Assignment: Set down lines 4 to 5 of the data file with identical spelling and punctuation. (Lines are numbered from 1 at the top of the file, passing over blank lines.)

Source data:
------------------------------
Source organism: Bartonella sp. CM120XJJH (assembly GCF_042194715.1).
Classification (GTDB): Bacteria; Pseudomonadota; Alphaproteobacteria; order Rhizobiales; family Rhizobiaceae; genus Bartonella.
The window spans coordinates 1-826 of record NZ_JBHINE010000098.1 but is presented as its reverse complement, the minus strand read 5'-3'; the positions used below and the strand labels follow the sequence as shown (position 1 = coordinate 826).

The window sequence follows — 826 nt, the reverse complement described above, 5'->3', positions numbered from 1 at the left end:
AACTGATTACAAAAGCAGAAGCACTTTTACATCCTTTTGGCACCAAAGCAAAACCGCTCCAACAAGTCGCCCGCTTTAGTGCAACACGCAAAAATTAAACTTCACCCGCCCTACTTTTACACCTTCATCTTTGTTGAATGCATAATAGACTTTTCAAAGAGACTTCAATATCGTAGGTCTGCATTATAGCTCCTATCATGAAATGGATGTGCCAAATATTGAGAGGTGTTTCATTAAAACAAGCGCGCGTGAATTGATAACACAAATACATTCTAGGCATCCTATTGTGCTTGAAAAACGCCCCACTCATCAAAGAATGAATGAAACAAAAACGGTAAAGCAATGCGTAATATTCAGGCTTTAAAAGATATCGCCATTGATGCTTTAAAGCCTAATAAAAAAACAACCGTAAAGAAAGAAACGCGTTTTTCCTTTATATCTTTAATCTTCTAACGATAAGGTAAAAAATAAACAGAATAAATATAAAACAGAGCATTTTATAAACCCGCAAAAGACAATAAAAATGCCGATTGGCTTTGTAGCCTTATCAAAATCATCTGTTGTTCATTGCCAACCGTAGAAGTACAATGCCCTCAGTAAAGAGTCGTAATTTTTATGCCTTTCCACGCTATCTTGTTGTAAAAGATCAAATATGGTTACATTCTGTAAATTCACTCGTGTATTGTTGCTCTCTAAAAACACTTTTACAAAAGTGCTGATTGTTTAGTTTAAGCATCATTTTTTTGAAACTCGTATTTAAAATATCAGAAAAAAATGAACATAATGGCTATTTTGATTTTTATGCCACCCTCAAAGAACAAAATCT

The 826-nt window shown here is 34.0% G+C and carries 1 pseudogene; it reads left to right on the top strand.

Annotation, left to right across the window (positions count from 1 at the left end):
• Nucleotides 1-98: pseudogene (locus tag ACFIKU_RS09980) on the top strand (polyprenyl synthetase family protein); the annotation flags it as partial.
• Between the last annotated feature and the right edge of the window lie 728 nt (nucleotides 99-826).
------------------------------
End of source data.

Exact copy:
The window sequence follows — 826 nt, the reverse complement described above, 5'->3', positions numbered from 1 at the left end:
AACTGATTACAAAAGCAGAAGCACTTTTACATCCTTTTGGCACCAAAGCAAAACCGCTCCAACAAGTCGCCCGCTTTAGTGCAACACGCAAAAATTAAACTTCACCCGCCCTACTTTTACACCTTCATCTTTGTTGAATGCATAATAGACTTTTCAAAGAGACTTCAATATCGTAGGTCTGCATTATAGCTCCTATCATGAAATGGATGTGCCAAATATTGAGAGGTGTTTCATTAAAACAAGCGCGCGTGAATTGATAACACAAATACATTCTAGGCATCCTATTGTGCTTGAAAAACGCCCCACTCATCAAAGAATGAATGAAACAAAAACGGTAAAGCAATGCGTAATATTCAGGCTTTAAAAGATATCGCCATTGATGCTTTAAAGCCTAATAAAAAAACAACCGTAAAGAAAGAAACGCGTTTTTCCTTTATATCTTTAATCTTCTAACGATAAGGTAAAAAATAAACAGAATAAATATAAAACAGAGCATTTTATAAACCCGCAAAAGACAATAAAAATGCCGATTGGCTTTGTAGCCTTATCAAAATCATCTGTTGTTCATTGCCAACCGTAGAAGTACAATGCCCTCAGTAAAGAGTCGTAATTTTTATGCCTTTCCACGCTATCTTGTTGTAAAAGATCAAATATGGTTACATTCTGTAAATTCACTCGTGTATTGTTGCTCTCTAAAAACACTTTTACAAAAGTGCTGATTGTTTAGTTTAAGCATCATTTTTTTGAAACTCGTATTTAAAATATCAGAAAAAAATGAACATAATGGCTATTTTGATTTTTATGCCACCCTCAAAGAACAAAATCT